"He rarely went to a locker room or a press conference; his column was simply what he thought and what he believed," says Martie Zad, a writer and editor at the Post since 1950. "He might agonize for four hours over a column or knock it out in 20 minutes. Either way, it would be perfect."
Povich was covering a Washington Redskin game at Griffith Stadium on Dec. 7, 1941, when word came over the wire: "Keep it short! The Japs have just kicked off! War now!" In 1944 he persuaded Post editors to let him go to the South Pacific as a correspondent, and he was soon reporting from Iwo Jima and Okinawa alongside pal and fellow D.C. journalist Ernie Pyle.
Returning home with a bad back and without Pyle, Povich continued his longtime advocacy of integration in baseball, and just after Jackie Robinson played his first game for the Dodgers in 1947, Povich published a 15-part series on racism in baseball entitled "No More Shutouts." A decade later, when the Redskins were plodding along as the last NFL team with an all-white roster, Povich waged war against owner George Preston Marshall with such lines as "the Redskins took the field in their traditional colors—burgundy, gold and Caucasian." In 1962, due largely to Povich's pressure, Marshall signed future Hall of Fame halfback and receiver Bobby Mitchell, now the Redskin assistant G.M.
Povich got his share of hate mail (some of it anti-Semitic), he sparred in print with Howard Cosell, and once he was swung at by Washington Senator first baseman (and future manager) Joe Kuhel, who was under the mistaken impression that Povich had credited him with an error in the previous game. Kuhel was fined $100 by team owner Clark Griffith. Three days later Kuhel found a fan letter in his locker with a $50 bill and the following words: "I'd send you the other half if you hadn't missed."
Povich's delight in recalling such stories and his refusal to hold a grudge suggest that he has always had his priorities straight. His children remember the nights he spent in the basement hammering out freelance stories to pay their way through private high schools and Ivy League universities. For years the entire family spent two months during spring training together in Florida, where the kids would enroll in school temporarily. Friday-night Sabbath dinners were mandatory whenever Dad was in town, and Augusts were reserved for family vacations in Maine.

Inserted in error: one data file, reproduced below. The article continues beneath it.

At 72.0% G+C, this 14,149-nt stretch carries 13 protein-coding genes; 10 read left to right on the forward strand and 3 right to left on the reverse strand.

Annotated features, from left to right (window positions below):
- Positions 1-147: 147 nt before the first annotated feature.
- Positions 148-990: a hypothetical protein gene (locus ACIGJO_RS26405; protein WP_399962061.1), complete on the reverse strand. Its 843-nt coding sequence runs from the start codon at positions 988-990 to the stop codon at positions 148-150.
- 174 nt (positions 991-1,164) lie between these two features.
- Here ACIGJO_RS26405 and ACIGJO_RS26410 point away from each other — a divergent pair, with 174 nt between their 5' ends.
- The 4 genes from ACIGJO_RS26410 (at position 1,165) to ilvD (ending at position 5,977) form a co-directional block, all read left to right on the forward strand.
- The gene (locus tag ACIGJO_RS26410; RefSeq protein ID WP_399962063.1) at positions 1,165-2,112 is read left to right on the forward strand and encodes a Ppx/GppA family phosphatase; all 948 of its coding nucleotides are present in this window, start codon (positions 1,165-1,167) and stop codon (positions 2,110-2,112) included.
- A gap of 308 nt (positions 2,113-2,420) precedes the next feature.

Married for more than 63 years, Shirley is the first to admit that Ethyl has been the stabilizing force in their close and accomplished family. Oldest son David, age 60, is an attorney in a prestigious Washington firm, and both Lynn, 52, and Maury, 56, followed Shirley into journalism. Lynn was the first female senior editor at Newsweek and is now editor-in-chief of Working Woman, and Maury hosts a popular talk show. All are still subjected to the Povich wit; Maury, who is married to newscaster Connie Chung, has received such messages on his answering machine as: "Hello, Connie. We loved your newscast tonight. Maury, get a haircut and buy a button-down shirt. Nobody is going to take you seriously without a button-down and a tie."
Twice a week Shirley makes the 15-minute drive from his house in northwest D.C. to the Post's downtown office. There his desk is beside that of staff writer David Nakamura, who was born one day after his neighbor's 65th birthday. The old fedora that Povich places atop his computer gives a clue to his age, but the succinct, dead-on columns he writes on baseball, boxing and a variety of other subjects rival those of writers a third his age. Post sports editor George Solomon seeks Povich's advice regularly, and columnist Tony Kornheiser says, "You tend to forget his age. The man is 90, but he's still contemporary."
Asked the secret to his longevity, Povich offers a sly smile before answering, "I just take things one decade at a time."